What climate change means for coastal property values

What climate change means for coastal property values

Climate change has a real impact on the property market, particularly in coastal areas. The rising sea levels and warming oceans have already led to a significant loss of east coast property values, from Maine to Florida. Property owners and investors have many things to consider when it comes coastal property. From a property’s appreciation rate to the possibility of extreme weather damage to local resilience measures.

Smart investors weigh the risks and ROI, as well as the elevations of the area to determine the best places to purchase property. This post will discuss what you should consider before investing in coastal communities, and what you need to remember when managing your properties.

What is the current state of coastal property appreciation rates?

According to the 2017 federal Climate Report, the sea level has risen eight inches since 1900. The pace of this rise is increasing. Three inches have been gained since 1993. It may not seem much, but cities that are built near the sea can be affected by this. Models predict that the ocean could rise up to 7 inches in the next 30 years and possibly even 4.3 feet. This means some of your favorite spots may be underwater sooner than expected.

Underwater is a study by the Union of Concerned Scientists that estimates that a staggering $1.07 trillion in property value is at risk due to its exposure to an encroaching coast. The study also predicted that 300,000 residential or commercial properties would face frequent and disruptive flooding in 2045. This will result in $135 billion worth of property damage. 280,000 Americans may be forced to relocate or adapt to the new situation.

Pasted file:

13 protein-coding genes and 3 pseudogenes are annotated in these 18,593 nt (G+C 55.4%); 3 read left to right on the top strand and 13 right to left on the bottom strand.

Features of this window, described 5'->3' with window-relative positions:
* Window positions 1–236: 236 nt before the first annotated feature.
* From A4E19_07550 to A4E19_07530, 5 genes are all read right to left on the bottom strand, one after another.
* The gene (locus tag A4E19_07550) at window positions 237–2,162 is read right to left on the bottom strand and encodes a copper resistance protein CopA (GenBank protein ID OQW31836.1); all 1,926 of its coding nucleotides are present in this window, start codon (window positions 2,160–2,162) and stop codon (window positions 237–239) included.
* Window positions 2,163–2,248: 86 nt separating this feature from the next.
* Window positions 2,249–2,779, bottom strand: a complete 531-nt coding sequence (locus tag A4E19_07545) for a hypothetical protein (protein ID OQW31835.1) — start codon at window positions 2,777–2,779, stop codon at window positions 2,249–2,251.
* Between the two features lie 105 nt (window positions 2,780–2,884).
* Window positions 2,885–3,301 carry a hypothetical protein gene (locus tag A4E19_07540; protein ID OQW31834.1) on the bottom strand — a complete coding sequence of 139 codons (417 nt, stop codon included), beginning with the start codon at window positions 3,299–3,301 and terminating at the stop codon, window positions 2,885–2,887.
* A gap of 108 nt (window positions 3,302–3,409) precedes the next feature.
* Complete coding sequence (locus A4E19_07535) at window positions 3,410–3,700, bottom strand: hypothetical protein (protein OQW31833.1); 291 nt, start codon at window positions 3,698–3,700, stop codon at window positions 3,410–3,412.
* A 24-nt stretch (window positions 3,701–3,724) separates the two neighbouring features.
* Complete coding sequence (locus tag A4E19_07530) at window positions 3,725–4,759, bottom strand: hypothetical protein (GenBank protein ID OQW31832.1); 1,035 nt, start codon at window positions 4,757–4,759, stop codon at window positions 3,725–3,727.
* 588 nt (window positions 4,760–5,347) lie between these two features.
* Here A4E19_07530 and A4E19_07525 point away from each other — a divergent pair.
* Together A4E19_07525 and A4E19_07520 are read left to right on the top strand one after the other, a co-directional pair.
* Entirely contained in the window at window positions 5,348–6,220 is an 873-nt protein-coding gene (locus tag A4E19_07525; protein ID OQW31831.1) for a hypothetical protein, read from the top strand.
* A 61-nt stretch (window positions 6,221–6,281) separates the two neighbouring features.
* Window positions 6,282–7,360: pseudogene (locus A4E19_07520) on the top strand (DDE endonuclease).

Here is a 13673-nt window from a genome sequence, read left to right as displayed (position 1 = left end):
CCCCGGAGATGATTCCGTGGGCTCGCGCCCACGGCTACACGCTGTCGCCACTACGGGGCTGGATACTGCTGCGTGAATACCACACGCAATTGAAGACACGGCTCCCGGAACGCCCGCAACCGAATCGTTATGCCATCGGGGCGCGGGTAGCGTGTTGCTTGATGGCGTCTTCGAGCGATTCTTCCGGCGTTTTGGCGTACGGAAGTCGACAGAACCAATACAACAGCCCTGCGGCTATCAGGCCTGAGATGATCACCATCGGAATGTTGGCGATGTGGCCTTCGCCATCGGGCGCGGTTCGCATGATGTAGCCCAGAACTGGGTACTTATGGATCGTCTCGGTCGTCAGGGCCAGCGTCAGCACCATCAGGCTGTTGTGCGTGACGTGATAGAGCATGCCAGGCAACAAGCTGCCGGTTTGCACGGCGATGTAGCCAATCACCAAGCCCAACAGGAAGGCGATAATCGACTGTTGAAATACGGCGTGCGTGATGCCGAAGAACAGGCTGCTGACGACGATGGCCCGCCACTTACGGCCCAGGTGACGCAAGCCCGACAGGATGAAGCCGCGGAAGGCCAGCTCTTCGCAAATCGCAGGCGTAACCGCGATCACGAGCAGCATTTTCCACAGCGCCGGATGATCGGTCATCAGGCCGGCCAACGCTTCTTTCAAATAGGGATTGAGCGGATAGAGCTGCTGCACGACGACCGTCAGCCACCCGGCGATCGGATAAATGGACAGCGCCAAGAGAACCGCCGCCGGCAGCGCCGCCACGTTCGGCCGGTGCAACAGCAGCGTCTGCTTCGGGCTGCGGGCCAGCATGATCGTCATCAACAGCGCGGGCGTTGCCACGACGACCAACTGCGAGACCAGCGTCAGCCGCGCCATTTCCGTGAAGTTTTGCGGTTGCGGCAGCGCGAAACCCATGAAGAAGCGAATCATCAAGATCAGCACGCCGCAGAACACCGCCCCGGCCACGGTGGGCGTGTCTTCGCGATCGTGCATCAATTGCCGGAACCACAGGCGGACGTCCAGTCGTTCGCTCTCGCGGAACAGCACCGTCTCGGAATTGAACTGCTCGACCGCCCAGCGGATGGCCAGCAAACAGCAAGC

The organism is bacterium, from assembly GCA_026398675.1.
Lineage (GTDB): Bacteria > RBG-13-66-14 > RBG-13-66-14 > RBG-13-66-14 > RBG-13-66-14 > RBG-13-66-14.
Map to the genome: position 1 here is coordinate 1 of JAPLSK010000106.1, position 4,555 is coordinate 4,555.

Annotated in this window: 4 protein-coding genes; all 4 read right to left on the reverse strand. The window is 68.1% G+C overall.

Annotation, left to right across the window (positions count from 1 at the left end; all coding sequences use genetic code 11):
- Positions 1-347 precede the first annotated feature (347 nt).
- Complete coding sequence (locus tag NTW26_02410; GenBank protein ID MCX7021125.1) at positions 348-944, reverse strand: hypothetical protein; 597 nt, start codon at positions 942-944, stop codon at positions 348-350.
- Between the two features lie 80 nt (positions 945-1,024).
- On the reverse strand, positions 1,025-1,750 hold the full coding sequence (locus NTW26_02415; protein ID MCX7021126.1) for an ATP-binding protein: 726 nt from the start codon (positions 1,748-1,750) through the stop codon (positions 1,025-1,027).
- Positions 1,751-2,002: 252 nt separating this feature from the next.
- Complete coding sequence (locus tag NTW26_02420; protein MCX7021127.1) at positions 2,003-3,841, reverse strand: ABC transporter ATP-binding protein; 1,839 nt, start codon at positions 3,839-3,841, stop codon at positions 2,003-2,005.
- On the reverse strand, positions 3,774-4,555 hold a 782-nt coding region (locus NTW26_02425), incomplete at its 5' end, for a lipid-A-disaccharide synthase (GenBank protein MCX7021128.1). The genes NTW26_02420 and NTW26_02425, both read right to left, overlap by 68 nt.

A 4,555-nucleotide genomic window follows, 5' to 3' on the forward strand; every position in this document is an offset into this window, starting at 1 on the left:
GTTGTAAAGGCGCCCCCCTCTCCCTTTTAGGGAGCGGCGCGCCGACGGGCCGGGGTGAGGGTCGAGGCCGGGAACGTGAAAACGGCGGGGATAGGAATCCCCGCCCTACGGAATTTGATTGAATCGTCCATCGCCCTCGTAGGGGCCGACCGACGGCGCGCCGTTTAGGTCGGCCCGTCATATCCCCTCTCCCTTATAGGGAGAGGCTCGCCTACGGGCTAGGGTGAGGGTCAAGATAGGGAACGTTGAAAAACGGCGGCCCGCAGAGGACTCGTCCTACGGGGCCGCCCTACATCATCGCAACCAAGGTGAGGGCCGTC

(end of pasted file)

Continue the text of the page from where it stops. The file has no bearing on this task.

Real estate values have declined significantly in many coastal communities due to frequent flooding caused by tides, rising sea levels, and the proximity of waterways. The First Street Foundation reports that “Among the 17 States analyzed so far, Florida has experienced the greatest loss of relative home values with $5.4 billion. New Jersey is second at $4.5 billion and New York comes in third at $1.3 billion. Ocean City, New Jersey, Miami Beach, Florida, and Charleston, South Carolina, saw the largest losses in relative property values.”

Washington Post reports that “by comparing properties virtually identical except for their exposure to seas, researchers at University of Colorado at Boulder, and Pennsylvania State University, found that vulnerable houses sold for 6.6 per cent less than homes that were not exposed.” The study found that the most vulnerable homes — those that could be flooded if sea levels rise just one foot — sold at a discount of 14.7 percent.

This doesn’t mean that property values have decreased. Even in areas with repeated flooding or greater exposure to the elements, home prices continue to rise, although at a slower pace. These losses are accounted for by the data of the First Street Foundation, as is the sharp drop in the appreciation rate.

Researchers at Harvard University have published a paper which shows that homes in higher elevations appreciate faster than those at lower elevations. The phenomenon was called “climate-gentrification”. In the First Street Foundation Report, they gave an extreme example of a Boston, MA house valued at $373.725, which would be worth $800K at a higher altitude. A woman in South Carolina decided to tear down her historic house after she was unable to sell despite 11 price reductions. She had to repair the damage caused by one flood after another, so decided to demolish the house and sell it without the structure. This would allow future owners to build a home higher up to protect themselves from rising tides.